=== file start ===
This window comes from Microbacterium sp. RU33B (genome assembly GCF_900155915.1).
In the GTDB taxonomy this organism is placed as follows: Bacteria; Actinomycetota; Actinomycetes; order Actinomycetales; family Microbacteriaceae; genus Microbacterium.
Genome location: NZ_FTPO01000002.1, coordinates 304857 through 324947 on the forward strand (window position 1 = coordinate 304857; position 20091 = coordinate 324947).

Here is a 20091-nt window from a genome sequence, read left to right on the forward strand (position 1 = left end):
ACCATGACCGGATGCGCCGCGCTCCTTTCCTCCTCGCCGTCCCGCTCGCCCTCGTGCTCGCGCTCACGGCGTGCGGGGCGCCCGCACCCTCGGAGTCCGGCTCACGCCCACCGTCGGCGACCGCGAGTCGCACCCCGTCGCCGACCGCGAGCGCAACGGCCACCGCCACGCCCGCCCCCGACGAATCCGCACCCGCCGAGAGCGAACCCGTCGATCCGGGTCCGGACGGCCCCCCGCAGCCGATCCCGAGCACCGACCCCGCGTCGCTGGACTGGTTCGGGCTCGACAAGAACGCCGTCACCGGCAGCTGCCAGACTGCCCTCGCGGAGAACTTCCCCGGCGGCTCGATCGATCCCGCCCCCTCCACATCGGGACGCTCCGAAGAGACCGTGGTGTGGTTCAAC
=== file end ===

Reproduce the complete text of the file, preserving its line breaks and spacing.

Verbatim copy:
This window comes from Microbacterium sp. RU33B (genome assembly GCF_900155915.1).
In the GTDB taxonomy this organism is placed as follows: Bacteria; Actinomycetota; Actinomycetes; order Actinomycetales; family Microbacteriaceae; genus Microbacterium.
Genome location: NZ_FTPO01000002.1, coordinates 304857 through 324947 on the forward strand (window position 1 = coordinate 304857; position 20091 = coordinate 324947).

Here is a 20091-nt window from a genome sequence, read left to right on the forward strand (position 1 = left end):
ACCATGACCGGATGCGCCGCGCTCCTTTCCTCCTCGCCGTCCCGCTCGCCCTCGTGCTCGCGCTCACGGCGTGCGGGGCGCCCGCACCCTCGGAGTCCGGCTCACGCCCACCGTCGGCGACCGCGAGTCGCACCCCGTCGCCGACCGCGAGCGCAACGGCCACCGCCACGCCCGCCCCCGACGAATCCGCACCCGCCGAGAGCGAACCCGTCGATCCGGGTCCGGACGGCCCCCCGCAGCCGATCCCGAGCACCGACCCCGCGTCGCTGGACTGGTTCGGGCTCGACAAGAACGCCGTCACCGGCAGCTGCCAGACTGCCCTCGCGGAGAACTTCCCCGGCGGCTCGATCGATCCCGCCCCCTCCACATCGGGACGCTCCGAAGAGACCGTGGTGTGGTTCAAC